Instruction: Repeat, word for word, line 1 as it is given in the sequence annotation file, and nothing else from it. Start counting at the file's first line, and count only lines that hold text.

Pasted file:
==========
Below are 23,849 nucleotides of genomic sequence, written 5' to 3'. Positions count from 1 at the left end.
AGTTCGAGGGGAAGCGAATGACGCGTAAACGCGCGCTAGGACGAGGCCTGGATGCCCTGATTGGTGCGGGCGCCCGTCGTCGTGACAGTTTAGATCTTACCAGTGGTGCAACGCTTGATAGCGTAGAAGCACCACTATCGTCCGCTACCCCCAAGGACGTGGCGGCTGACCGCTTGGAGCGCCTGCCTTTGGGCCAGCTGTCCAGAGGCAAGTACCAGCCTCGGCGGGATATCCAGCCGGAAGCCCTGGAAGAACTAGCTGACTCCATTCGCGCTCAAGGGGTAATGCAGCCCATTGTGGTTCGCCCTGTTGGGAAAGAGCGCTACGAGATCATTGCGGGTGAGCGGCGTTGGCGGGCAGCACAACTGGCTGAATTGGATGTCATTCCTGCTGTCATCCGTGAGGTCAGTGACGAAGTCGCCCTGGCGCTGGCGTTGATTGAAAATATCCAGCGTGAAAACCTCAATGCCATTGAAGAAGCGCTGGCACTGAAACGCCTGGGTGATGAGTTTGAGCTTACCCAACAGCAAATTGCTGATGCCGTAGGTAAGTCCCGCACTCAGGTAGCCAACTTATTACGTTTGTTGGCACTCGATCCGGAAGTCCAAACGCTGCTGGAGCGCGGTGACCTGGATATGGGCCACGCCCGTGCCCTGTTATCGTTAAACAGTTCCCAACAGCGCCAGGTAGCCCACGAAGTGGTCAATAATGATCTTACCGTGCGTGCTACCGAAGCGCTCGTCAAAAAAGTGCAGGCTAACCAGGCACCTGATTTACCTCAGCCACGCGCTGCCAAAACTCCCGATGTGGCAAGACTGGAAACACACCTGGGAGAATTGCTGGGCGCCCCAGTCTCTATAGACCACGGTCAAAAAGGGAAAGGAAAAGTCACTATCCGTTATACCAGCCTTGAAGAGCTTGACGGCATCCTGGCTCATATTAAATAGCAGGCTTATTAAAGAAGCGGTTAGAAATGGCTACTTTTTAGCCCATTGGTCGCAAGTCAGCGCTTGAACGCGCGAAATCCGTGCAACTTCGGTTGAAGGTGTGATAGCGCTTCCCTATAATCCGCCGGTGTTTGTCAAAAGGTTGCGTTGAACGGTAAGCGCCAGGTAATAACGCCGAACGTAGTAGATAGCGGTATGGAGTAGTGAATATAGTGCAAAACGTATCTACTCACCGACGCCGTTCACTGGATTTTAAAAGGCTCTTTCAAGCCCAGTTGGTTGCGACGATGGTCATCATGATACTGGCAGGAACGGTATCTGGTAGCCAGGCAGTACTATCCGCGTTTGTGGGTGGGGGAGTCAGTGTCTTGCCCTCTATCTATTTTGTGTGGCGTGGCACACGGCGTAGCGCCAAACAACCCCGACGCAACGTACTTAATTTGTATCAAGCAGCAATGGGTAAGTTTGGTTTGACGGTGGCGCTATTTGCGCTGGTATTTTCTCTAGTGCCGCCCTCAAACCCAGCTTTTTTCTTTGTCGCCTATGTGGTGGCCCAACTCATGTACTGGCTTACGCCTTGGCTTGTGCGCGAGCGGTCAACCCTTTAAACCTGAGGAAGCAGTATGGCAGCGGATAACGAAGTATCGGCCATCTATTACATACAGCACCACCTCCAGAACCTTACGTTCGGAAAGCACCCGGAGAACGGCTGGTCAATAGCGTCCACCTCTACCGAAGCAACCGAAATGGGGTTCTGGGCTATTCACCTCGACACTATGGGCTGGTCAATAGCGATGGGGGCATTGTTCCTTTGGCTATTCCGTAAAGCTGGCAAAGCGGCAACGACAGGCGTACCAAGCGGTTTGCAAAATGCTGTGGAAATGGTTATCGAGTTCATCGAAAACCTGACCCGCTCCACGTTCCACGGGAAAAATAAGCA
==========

Below are 23,849 nucleotides of genomic sequence, written 5' to 3'. Positions count from 1 at the left end.